ore than 1,200 international firms have facilities in South Carolina. Foreign-affiliated companies (majority-owned) employ more than 104,300 South Carolinians — seven percent of the state’s private industry employment.
BMW gets all the attention, and rightly so. But tires are doing their part to keep the state’s economy between the white lines: Since January 2010, Site Selection’s New Plant Database has tracked no fewer than 14 tire-related facility investments in the state, including from Michelin, Bridgestone Continental and Singapore-based Giti Tire, whose June 16, 2014, announcement of a $560-million, 1,700-job plant in Richburg in Chester County was part of a trio of announcements that day promising at least 3,900 new jobs.
Gov. Nikki Haley, no wallflower when it comes to challenging policies emanating from the Obama White House, recently came to Giti’s defense because of new tariffs of 17.69 percent levied by the US Dept. of Commerce on tires manufactured in China — including tires made at seven Giti plants. Giti saw its onerous tariff lowered in December 2014, when the US Dept. of Commerce cited errors in its calculations.
Ford Graham is South Carolina’s director of international investment and since 2012 has been managing director of the Dept. of Commerce’s Europe Office, based in Munich. In 2012 Graham was elected president of the Council of American States in Europe (CASE).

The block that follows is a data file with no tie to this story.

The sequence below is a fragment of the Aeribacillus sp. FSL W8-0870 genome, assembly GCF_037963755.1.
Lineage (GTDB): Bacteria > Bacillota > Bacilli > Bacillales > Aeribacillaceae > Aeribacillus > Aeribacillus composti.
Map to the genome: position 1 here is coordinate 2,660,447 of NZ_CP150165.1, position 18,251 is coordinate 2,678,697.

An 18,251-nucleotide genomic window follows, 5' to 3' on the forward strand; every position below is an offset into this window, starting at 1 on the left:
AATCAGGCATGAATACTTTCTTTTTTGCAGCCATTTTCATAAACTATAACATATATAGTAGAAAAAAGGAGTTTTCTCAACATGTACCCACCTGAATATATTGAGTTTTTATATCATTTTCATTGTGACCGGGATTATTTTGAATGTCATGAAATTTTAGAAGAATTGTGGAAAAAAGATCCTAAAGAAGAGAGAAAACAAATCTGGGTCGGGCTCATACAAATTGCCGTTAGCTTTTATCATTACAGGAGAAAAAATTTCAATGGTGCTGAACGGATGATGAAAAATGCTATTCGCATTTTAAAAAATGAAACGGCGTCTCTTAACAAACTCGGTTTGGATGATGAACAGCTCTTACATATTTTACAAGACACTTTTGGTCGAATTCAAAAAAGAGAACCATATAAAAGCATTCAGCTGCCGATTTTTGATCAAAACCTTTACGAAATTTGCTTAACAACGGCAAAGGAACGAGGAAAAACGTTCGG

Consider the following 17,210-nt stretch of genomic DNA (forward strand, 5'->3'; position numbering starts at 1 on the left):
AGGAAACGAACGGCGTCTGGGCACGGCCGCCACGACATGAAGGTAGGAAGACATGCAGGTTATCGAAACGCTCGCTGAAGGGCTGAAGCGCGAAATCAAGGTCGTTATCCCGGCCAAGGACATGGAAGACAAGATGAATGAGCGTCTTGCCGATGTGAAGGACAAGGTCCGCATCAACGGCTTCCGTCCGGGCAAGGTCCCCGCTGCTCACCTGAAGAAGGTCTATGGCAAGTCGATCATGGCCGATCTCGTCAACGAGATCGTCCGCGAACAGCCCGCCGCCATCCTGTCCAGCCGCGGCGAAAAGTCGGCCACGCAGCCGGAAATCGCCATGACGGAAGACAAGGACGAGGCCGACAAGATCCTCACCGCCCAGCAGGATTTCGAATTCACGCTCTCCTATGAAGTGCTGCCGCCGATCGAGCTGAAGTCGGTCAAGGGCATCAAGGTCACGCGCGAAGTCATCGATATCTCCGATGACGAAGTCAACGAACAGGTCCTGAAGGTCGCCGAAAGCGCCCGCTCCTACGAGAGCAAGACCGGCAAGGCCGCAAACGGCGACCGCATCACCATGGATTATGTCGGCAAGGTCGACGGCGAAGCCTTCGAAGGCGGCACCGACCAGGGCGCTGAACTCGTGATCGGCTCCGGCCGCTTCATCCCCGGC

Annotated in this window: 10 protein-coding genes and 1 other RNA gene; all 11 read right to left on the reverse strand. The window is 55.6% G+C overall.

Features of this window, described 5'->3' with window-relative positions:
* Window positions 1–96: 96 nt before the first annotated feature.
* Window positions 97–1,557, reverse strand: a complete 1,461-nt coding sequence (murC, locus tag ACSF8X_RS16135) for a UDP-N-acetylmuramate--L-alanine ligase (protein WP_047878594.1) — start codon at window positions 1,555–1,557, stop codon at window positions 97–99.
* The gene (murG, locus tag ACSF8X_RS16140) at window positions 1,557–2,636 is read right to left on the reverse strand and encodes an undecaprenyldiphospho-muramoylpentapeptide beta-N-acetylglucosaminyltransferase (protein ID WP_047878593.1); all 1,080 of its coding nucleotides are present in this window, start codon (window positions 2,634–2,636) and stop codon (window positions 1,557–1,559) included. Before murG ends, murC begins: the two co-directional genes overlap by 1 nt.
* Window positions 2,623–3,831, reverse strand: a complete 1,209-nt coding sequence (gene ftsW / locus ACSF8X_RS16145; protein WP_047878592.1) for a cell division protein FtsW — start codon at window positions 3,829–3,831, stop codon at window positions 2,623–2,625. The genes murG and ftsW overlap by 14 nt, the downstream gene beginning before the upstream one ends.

One reason South Carolina has led CASE and is among the US state leaders in FDI might be traced to the state’s foresight when it established its first European office … in 1975.
“There were probably fewer than 10 states” with offices there then, says Graham. Did that give the state a competitive advantage? “We think so,” he says. “We are a relatively small state, and don’t have a huge metro. That’s challenging, but once we’re able to open that door, we have a good story to tell.”
Face to Face
Sometimes those doors are at companies the state’s team finds while on missions to other prospects. That was the case in southern Spain not long ago. Seeking to capitalize on their time there, the Commerce team researched other firms in the area, and uncovered Hidral, an elevator company that eventually invested in a facility in Fairfield County that employs more than 30.
Today Commerce has reps in Delhi, India; Tokyo and Osaka, Japan; Munich and Shanghai. A team of 10 project managers — including staff fluent in French, Spanish and German — keeps things flowing back in the state capital of Columbia.
Graham travels to some part of the world about every other week. He and South Carolina Commerce Secretary Bobby Hitt went to Turkey in February 2014 and were busy from sunrise to sundown every day, he says, prompting a return trip later this spring. Graham also recently took part in a Nov. 2014 business mission with Gov. Haley to India.
“The trip was unbelievably fruitful,” he says, with a schedule jam-packed with meetings with some of India’s largest companies. Noting Gov. Haley’s Indian ancestry and understanding of Indian culture, Graham says, “They warmed to that — not to mention she understands business. We’ll see more and more companies from India coning to the US, and hopefully I’ll get at least 70 to 80 percent of those,” he quips.
A follow-up mission to India was announced in early January.